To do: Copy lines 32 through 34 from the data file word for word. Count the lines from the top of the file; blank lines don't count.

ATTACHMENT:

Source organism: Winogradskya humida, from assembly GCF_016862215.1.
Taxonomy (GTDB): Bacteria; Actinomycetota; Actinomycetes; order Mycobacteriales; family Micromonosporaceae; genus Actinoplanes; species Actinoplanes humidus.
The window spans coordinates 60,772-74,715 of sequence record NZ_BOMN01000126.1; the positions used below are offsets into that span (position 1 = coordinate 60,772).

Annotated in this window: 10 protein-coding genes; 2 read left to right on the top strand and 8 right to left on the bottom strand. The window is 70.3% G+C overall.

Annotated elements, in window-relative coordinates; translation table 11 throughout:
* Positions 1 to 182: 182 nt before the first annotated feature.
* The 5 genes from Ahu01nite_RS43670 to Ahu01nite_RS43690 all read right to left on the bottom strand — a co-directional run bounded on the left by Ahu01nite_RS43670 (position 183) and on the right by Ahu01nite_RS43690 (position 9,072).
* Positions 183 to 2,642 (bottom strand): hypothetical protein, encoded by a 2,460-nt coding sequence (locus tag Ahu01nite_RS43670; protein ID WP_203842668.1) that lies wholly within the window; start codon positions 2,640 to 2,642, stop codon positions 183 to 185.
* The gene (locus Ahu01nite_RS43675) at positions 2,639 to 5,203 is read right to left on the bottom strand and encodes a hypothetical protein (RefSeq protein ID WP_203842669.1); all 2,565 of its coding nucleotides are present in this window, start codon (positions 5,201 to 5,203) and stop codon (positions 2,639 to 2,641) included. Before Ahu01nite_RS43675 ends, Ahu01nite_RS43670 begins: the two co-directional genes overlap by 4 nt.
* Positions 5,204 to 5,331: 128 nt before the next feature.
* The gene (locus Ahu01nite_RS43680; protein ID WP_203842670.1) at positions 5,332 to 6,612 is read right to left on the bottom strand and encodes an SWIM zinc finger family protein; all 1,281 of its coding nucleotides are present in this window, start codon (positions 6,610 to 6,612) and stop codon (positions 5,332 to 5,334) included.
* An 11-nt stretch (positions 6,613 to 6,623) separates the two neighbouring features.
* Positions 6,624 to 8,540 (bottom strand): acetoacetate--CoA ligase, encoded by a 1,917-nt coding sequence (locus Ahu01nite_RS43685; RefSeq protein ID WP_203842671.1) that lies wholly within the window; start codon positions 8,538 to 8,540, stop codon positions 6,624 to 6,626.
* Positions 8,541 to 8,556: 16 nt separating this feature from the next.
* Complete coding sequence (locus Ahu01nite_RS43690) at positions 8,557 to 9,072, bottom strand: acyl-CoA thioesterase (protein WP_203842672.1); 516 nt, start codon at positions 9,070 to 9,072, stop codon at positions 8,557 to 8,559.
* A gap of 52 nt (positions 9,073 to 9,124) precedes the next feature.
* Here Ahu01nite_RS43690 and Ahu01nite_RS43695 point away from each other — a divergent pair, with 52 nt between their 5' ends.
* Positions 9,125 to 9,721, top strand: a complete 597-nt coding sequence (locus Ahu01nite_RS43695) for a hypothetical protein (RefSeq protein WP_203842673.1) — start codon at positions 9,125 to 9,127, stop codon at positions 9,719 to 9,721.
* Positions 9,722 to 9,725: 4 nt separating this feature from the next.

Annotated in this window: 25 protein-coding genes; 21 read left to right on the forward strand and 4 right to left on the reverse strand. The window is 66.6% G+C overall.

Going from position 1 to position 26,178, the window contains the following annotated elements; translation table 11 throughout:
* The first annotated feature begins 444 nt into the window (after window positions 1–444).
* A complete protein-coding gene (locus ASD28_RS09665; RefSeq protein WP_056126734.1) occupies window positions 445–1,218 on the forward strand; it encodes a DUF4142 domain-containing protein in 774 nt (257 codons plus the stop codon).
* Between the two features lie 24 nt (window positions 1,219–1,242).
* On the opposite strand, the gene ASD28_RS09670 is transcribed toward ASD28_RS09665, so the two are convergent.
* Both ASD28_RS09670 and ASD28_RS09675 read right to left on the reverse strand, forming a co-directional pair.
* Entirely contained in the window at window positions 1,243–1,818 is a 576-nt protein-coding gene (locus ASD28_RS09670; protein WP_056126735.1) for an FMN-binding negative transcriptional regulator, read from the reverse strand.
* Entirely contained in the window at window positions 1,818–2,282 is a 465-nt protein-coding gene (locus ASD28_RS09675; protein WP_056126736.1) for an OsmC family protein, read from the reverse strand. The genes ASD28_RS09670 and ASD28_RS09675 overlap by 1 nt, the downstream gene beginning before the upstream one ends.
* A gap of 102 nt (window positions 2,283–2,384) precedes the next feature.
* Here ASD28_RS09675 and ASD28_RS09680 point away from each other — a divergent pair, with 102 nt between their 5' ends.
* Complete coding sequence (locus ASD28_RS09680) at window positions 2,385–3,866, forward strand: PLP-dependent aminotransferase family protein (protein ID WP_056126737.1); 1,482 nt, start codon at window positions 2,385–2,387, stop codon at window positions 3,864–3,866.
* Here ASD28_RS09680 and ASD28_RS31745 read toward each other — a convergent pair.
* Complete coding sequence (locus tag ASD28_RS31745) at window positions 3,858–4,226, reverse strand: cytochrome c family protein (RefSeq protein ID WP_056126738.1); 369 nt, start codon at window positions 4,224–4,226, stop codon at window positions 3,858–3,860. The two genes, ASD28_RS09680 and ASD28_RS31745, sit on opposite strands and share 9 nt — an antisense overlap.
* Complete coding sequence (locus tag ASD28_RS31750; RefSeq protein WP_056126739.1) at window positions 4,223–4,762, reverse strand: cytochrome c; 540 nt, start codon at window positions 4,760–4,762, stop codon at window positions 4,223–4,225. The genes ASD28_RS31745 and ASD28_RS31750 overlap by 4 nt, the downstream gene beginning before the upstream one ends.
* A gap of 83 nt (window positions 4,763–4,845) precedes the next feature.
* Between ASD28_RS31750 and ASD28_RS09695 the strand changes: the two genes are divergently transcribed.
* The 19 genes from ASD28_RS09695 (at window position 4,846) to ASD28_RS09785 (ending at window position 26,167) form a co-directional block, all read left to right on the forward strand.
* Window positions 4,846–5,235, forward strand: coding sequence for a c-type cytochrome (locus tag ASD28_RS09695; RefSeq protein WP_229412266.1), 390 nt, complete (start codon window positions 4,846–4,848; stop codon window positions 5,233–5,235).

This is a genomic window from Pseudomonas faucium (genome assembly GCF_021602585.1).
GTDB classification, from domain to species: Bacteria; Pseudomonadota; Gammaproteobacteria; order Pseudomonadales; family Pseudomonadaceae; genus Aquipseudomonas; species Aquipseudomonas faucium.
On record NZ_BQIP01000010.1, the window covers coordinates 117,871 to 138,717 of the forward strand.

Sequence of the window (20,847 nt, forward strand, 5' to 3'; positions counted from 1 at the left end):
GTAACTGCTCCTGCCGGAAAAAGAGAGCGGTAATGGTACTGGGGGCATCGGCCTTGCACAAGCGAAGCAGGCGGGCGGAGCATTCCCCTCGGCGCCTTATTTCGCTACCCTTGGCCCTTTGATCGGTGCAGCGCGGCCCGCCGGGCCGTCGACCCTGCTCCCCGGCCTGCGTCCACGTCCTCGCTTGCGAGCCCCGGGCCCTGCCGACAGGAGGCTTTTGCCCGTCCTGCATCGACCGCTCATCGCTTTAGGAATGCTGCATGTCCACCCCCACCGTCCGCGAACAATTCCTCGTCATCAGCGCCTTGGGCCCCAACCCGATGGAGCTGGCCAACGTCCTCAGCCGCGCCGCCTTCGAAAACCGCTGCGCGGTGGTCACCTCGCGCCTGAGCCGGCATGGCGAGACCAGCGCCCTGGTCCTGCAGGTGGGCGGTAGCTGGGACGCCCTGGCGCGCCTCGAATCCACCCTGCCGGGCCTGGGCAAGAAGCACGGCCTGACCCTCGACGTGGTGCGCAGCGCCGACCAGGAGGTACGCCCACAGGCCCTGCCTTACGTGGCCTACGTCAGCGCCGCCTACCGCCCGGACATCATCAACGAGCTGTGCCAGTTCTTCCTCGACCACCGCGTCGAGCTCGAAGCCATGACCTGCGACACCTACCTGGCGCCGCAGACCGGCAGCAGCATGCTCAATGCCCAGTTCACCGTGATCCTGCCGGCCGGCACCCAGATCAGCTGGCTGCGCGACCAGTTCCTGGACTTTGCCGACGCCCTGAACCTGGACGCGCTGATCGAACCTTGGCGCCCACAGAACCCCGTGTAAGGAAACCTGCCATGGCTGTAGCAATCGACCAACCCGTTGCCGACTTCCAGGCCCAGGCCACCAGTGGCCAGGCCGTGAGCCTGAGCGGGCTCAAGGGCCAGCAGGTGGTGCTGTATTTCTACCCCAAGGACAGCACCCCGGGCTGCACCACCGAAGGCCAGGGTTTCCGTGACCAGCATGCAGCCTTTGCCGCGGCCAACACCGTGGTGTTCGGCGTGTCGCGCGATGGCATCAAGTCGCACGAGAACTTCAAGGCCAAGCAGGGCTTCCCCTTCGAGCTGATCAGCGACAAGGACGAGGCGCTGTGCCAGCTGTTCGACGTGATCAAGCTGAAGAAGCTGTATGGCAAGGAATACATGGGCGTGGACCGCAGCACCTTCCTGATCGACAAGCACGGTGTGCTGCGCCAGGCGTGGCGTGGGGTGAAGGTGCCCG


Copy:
* Here ASD28_RS09680 and ASD28_RS31745 read toward each other — a convergent pair.
* Complete coding sequence (locus tag ASD28_RS31745) at window positions 3,858–4,226, reverse strand: cytochrome c family protein (RefSeq protein ID WP_056126738.1); 369 nt, start codon at window positions 4,224–4,226, stop codon at window positions 3,858–3,860. The two genes, ASD28_RS09680 and ASD28_RS31745, sit on opposite strands and share 9 nt — an antisense overlap.
* Complete coding sequence (locus tag ASD28_RS31750; RefSeq protein WP_056126739.1) at window positions 4,223–4,762, reverse strand: cytochrome c; 540 nt, start codon at window positions 4,760–4,762, stop codon at window positions 4,223–4,225. The genes ASD28_RS31745 and ASD28_RS31750 overlap by 4 nt, the downstream gene beginning before the upstream one ends.